New Jersey

New Jersey first enacted its drug-free zone law as part of sweeping drug legislation in 1987. The original law drew a 1,000-foot zone around schools; distributing, dispensing, or possessing with intent to distribute drugs within that zone was classified as a third-degree felony with a three-year mandatory minimum prison sentence. In 1998, New Jersey lawmakers added a 500-foot zone for drug sales around public housing complexes, parks, libraries, and museums. Violation of the 1998 law constituted a second-degree offense, for which a prison term is the presumptive sentence. Furthermore, New Jersey courts have interpreted the word “school” in the statute to be broad, including daycare centers, vocational training centers, and other educational facilities.

Advocacy organizations including the Drug Policy Alliance and Families Against Mandatory Minimums prioritized reform of the state’s drug-free school zone laws. This was instrumental in the legislature’s decision to convene the New Jersey Commission to Review Criminal Sentencing in 2004. The Commission found that that enforcement of the drug-free-zone laws had a devastating impact on minority defendants because New Jersey’s densely populated urban areas were transformed into massive “drug-free” zones. Nearly every defendant (96%) convicted and incarcerated for a drug-free zone offense in New Jersey was either black or Latino.11)Staff. (2007). “Supplemental Report on New Jersey’s Drug Free Zone Crimes & Proposal for Reform.” The New Jersey Commission to Review Criminal Sentencing. The Commission recommended that the legislature shrink the size of the zones from 1,000 to 200 feet and eliminate the mandatory minimum sentence for school zone violations.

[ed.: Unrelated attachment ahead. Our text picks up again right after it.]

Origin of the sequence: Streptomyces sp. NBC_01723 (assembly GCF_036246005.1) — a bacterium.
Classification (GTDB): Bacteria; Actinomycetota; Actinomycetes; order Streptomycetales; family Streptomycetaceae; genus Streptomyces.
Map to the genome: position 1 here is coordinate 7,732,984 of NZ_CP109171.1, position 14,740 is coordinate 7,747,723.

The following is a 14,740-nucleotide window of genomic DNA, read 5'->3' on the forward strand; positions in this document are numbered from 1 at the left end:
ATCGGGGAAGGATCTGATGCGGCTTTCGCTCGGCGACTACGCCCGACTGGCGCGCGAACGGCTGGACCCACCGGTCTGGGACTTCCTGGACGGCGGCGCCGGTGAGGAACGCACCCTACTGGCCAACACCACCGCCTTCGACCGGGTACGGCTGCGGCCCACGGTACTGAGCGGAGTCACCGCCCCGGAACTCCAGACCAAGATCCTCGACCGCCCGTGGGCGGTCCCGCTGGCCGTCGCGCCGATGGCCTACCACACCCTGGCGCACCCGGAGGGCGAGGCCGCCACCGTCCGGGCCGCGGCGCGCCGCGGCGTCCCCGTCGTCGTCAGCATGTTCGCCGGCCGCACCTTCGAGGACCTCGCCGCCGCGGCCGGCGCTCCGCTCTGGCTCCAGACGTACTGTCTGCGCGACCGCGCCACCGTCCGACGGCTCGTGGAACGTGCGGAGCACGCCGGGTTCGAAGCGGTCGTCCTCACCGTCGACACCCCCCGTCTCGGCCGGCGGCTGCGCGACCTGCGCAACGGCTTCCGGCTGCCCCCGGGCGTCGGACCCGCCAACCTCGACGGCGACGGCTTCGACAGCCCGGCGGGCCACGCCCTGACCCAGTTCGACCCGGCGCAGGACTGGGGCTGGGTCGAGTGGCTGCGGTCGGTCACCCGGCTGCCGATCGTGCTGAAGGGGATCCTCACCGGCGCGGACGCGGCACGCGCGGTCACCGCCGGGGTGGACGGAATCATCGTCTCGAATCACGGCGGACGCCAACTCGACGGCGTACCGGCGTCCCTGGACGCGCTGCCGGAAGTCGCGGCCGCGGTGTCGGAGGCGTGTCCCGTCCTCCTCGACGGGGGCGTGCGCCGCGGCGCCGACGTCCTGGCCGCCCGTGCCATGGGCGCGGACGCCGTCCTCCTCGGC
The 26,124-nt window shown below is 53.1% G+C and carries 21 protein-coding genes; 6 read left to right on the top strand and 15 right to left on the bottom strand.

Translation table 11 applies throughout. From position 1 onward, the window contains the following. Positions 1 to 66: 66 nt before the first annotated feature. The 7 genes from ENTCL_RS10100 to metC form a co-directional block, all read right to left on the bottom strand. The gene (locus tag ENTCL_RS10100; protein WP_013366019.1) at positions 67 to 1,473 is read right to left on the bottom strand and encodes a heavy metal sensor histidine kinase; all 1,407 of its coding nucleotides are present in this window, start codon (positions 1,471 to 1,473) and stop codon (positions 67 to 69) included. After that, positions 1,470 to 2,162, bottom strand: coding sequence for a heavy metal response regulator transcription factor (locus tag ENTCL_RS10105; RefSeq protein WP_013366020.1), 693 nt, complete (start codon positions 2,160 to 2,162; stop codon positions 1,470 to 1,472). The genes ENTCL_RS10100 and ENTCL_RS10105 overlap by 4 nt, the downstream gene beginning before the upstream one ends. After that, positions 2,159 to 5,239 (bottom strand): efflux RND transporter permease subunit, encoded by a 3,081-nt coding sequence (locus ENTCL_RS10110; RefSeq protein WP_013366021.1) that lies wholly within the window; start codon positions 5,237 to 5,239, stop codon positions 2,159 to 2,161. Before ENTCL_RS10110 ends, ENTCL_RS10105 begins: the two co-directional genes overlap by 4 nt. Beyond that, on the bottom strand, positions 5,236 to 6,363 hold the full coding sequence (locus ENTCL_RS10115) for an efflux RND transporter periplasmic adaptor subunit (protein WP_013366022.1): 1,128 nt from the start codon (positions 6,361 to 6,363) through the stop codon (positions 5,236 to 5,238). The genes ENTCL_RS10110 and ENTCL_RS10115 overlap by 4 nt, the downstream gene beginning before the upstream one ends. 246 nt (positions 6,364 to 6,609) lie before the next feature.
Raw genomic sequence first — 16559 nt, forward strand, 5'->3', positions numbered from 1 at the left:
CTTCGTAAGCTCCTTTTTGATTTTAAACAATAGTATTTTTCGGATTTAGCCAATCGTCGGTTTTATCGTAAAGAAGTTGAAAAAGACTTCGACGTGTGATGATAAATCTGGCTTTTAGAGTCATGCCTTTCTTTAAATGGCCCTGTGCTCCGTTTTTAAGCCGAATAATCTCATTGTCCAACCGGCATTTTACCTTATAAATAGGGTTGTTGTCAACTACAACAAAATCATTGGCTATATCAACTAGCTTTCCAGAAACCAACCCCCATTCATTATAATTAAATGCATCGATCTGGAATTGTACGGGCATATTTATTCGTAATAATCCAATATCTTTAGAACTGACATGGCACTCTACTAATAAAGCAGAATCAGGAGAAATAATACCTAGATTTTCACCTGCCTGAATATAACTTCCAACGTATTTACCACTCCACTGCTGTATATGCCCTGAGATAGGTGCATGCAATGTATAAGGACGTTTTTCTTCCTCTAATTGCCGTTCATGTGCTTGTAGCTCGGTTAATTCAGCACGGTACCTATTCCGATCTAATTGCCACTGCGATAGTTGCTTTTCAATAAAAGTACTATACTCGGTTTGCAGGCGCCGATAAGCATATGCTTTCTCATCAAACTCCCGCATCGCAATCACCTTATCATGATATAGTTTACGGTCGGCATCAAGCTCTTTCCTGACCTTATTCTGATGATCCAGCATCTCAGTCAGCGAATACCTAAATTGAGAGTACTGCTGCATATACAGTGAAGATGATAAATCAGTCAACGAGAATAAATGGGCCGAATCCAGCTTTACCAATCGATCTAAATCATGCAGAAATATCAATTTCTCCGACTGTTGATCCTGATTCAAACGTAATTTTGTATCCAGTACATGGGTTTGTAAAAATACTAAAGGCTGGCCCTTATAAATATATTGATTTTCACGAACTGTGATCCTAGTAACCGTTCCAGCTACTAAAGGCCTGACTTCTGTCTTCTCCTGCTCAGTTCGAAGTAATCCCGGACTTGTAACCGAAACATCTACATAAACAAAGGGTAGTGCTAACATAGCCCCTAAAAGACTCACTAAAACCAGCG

The commission’s bill passed in committee in 2005 but stalled in the legislature later that year. Five years later, Governor Jon Corzine signed into law a bill that did not alter the 1,000-foot zone size, but eliminated the mandatory minimum prison sentence for school zone offenses and enhanced judicial discretion in such cases.

South Carolina

South Carolina maintains an expansive zone of more than 2,600 feet, or a half mile, around restricted areas. However, lawmakers modified the triggers for penalty enhancements in restricted areas when a comprehensive package of sentencing reforms that garnered bipartisan support was adopted in 2010. The modification requires that anyone arrested for a drug offense in an enhancement zone must have knowledge that he or she was in a restricted area with the intent of selling.

Conclusion

Drug-free zone laws were initially promoted as an attempt to keep dangerous drug activity away from children. In practice, drug-free zone laws have created a number of serious issues within the criminal justice system, by frequently imposing excessive penalties and by subjecting urban poor and minority populations to harsher penalties than others for similar drug offenses. Spurred by more than a decade of research, a number of states are taking measures to reform their drug-free zone laws to alleviate the burdens they impose on poor people and people of color with no benefit to public safety. These states should serve as a model for other jurisdictions as the movement for fairer, more effective drug laws continues to build momentum in the United States.